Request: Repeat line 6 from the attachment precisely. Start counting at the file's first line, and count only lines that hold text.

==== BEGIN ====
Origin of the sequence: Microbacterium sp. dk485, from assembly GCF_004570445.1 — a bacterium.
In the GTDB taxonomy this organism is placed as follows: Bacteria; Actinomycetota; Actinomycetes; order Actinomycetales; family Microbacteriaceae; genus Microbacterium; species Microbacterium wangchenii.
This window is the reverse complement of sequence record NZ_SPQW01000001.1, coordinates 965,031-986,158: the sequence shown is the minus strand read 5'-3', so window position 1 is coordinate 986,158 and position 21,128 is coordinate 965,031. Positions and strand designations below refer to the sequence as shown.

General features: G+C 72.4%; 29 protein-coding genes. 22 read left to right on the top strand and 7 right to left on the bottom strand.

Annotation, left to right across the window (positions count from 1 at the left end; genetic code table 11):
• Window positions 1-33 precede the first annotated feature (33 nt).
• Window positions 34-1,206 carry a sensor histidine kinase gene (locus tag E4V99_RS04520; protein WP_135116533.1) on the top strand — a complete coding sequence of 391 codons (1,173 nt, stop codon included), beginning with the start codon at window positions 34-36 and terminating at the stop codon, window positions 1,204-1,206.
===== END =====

• Window positions 1-33 precede the first annotated feature (33 nt).